If $X$ is a second countable space and $A$ is a closed subset of $X$, then there exists a perfect set $P$ and a countable set $C$ such that $A=C\cup P$.

I defined $P=\{x\in X: V\cap A \text{ uncountable for all neighborhood V of }x\}$. I could show that $P\subset A$ and closed. To prove $P$ has no isolated point, I argued by contradiction.

Suppose $x$ is the isolated point of $P$, thus $U$ is the neighborhood of $x$ such that $U\cap P=\{x\}$. By definition of $P$, $U\cap A$ is an uncountable set, so is $U\cap A-\{x\}$. Every uncountable set in a second countable space has a limit point. Thus $p$ is the limit point of $U\cap A-\{x\}$. Now if I could show that $p\in P$ I will be done, but even though I have tried various things I couldn't show this. Any help is greatly appreciated!


For any topological space $(X, \tau)$, any point in a closed set is either a limit point or an isolated point.

Since we need to just show that there exists some $P$, just define $P$ to be the set of all limit points of $A$.

Take any point not in $P$. Then either it is in $X - A$ which is open, so an open set not intersecting $P$ around it can be drawn, or it is in $C$, which means an open set around it exists not intersecting $P$ by definition of isolated. Thus, $P$ is closed.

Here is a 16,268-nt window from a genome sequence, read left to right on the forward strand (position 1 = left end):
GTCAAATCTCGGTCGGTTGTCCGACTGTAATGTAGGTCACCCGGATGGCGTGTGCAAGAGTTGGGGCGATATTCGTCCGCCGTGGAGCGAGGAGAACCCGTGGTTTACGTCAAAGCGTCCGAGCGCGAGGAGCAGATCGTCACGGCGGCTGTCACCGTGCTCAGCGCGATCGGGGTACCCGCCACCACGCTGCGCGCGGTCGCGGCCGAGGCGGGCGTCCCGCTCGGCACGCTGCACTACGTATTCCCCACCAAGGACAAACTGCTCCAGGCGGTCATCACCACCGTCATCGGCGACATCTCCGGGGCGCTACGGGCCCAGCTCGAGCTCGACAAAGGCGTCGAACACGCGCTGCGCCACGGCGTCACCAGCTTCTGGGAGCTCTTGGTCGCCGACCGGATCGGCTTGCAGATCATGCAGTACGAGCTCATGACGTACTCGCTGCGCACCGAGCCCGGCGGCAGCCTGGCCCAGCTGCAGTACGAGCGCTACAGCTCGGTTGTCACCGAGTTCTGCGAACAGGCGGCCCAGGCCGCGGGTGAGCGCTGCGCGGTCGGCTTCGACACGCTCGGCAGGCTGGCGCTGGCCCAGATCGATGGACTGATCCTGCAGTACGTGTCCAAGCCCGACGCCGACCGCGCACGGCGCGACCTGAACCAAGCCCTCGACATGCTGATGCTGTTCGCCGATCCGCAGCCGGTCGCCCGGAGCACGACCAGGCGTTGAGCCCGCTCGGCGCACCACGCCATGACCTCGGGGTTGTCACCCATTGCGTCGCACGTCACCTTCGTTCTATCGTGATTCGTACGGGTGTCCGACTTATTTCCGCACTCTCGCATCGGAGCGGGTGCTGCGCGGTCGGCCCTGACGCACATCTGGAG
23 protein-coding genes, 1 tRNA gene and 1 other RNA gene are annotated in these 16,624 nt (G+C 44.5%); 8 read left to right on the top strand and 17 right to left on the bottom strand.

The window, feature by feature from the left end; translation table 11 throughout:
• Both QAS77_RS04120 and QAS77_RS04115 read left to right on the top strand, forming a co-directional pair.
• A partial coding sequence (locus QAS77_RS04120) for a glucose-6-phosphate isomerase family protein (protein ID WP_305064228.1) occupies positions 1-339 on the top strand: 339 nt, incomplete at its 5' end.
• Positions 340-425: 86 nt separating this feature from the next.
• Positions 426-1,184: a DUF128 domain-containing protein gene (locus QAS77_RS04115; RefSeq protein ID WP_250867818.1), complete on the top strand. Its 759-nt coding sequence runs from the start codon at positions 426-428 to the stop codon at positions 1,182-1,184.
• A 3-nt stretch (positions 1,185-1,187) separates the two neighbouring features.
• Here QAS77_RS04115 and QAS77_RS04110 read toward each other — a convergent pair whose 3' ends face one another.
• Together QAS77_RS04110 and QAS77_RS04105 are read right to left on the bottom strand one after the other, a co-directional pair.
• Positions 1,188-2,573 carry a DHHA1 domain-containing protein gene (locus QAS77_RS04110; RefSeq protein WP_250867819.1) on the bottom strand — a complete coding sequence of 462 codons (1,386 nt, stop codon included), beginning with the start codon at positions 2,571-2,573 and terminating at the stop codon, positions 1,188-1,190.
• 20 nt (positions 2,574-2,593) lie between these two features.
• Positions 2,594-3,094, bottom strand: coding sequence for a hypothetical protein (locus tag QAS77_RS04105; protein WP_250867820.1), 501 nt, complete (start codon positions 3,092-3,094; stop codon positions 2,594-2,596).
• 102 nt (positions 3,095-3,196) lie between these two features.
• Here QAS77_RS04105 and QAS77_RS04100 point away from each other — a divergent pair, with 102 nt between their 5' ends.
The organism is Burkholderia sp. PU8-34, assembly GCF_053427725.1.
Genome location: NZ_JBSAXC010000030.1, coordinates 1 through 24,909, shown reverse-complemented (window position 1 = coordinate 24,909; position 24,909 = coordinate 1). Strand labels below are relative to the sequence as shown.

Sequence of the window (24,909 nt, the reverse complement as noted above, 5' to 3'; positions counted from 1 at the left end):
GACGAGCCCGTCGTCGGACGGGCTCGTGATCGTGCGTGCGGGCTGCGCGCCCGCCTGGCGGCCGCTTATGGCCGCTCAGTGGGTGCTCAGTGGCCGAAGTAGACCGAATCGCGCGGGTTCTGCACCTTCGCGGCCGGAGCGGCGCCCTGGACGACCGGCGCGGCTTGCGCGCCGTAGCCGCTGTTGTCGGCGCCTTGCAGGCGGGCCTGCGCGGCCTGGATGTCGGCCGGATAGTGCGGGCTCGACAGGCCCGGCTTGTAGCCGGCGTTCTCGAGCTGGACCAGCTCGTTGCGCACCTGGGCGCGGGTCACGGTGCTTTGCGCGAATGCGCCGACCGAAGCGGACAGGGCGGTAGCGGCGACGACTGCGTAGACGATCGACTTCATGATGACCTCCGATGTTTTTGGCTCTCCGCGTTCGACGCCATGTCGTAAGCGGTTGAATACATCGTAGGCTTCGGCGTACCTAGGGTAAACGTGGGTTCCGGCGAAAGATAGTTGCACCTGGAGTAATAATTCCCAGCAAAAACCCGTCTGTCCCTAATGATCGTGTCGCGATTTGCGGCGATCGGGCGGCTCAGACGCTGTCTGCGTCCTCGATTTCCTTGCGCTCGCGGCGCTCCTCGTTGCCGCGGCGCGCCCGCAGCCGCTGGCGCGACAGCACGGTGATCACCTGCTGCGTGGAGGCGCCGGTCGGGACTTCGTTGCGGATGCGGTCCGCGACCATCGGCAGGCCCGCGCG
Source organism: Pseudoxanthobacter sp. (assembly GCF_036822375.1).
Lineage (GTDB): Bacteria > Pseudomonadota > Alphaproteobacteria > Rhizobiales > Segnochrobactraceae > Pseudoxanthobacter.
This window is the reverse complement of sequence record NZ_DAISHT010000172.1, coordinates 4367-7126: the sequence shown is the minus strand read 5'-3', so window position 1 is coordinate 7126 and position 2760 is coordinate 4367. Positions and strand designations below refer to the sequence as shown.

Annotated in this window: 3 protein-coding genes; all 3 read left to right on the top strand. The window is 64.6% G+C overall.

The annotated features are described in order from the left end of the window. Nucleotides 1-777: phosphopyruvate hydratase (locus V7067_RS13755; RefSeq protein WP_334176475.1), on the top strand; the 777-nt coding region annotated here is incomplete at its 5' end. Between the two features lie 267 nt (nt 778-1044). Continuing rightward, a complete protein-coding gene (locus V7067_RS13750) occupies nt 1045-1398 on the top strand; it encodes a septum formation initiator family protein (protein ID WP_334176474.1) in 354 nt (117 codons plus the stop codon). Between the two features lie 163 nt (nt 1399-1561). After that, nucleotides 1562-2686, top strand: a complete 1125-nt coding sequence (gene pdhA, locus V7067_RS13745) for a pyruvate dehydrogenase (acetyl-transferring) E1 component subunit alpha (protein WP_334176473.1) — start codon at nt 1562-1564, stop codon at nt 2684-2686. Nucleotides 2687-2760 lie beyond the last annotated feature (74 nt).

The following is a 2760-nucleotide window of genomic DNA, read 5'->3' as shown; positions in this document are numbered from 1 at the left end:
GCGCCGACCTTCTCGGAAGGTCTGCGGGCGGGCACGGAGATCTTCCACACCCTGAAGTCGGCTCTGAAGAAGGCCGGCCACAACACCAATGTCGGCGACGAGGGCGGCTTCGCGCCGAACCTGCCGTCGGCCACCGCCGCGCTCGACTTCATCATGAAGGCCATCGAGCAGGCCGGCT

Now, we need to show that the set $C$ of all isolated points of $A$ is countable. For each $c \in C$, let $U_c$ be an open set such that $U_c \cap A = \{c\}$. It follows that $U_c \cap C = \{c\}$.

Associate these through the function $f: C \to \tau $, such that $f(c) = U_c$. Note that $f$ is injective, since $f(x) = f(y) \implies U_x = U_y \implies U_x \cap C = U_y \cap C = x = y$.

By second-countability, there is a countable base $\mathcal B$. There exists some $B_c \in \mathcal{B}$ such that $c \in B_c \subseteq U_c$.

Associate these through the function $g : f(C) \to \mathcal{B}$, such that $g(f(c)) = B_c$. First, note that $c \in g(f(c))$. Then $g$ is also injective, since $g(f(x)) = g(f(y)) \implies x, y \in f(x) \cap f(y)$, and $f(x) \cap f(y)$ is either $\emptyset$ or $f(x) = f(y)$. Only the second option is possible.

Therefore, $g \circ f$ is an injective function from $C \to \mathcal{B}$, and $\mathcal{B}$ is countable, so $C$ is countable.

  • $\begingroup$ I do not see why the sett of all limit points of A is perfect. In fact the part I am stuck is that part. $\endgroup$ – user64066 Jun 21 '18 at 23:35
  • $\begingroup$ By definition it is closed and has no isolated points. $\endgroup$ – Jeffery Opoku-Mensah Jun 21 '18 at 23:49
  • $\begingroup$ I defined it to have no isolated points. I elaborated on why its closed $\endgroup$ – Jeffery Opoku-Mensah Jun 22 '18 at 0:10

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